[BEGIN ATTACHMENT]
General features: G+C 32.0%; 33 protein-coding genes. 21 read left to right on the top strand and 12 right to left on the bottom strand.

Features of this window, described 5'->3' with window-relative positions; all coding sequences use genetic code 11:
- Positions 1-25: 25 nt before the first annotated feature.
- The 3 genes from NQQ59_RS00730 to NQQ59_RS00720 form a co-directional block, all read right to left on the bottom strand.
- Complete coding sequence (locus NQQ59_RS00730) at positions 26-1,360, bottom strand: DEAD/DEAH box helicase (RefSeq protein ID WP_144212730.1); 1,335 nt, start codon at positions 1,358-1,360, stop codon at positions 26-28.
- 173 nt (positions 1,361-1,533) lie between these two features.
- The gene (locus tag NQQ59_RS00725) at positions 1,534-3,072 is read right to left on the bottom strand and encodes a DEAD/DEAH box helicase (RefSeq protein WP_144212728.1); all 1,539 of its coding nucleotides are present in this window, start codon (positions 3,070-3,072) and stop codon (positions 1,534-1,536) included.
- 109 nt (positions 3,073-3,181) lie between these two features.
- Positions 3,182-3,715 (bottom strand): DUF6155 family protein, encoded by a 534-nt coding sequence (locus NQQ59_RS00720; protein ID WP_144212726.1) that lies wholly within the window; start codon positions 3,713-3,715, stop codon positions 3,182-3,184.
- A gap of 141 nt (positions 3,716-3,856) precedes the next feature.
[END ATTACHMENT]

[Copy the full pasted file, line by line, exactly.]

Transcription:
General features: G+C 32.0%; 33 protein-coding genes. 21 read left to right on the top strand and 12 right to left on the bottom strand.

Features of this window, described 5'->3' with window-relative positions; all coding sequences use genetic code 11:
- Positions 1-25: 25 nt before the first annotated feature.
- The 3 genes from NQQ59_RS00730 to NQQ59_RS00720 form a co-directional block, all read right to left on the bottom strand.
- Complete coding sequence (locus NQQ59_RS00730) at positions 26-1,360, bottom strand: DEAD/DEAH box helicase (RefSeq protein ID WP_144212730.1); 1,335 nt, start codon at positions 1,358-1,360, stop codon at positions 26-28.
- 173 nt (positions 1,361-1,533) lie between these two features.
- The gene (locus tag NQQ59_RS00725) at positions 1,534-3,072 is read right to left on the bottom strand and encodes a DEAD/DEAH box helicase (RefSeq protein WP_144212728.1); all 1,539 of its coding nucleotides are present in this window, start codon (positions 3,070-3,072) and stop codon (positions 1,534-1,536) included.
- 109 nt (positions 3,073-3,181) lie between these two features.
- Positions 3,182-3,715 (bottom strand): DUF6155 family protein, encoded by a 534-nt coding sequence (locus NQQ59_RS00720; protein ID WP_144212726.1) that lies wholly within the window; start codon positions 3,713-3,715, stop codon positions 3,182-3,184.
- A gap of 141 nt (positions 3,716-3,856) precedes the next feature.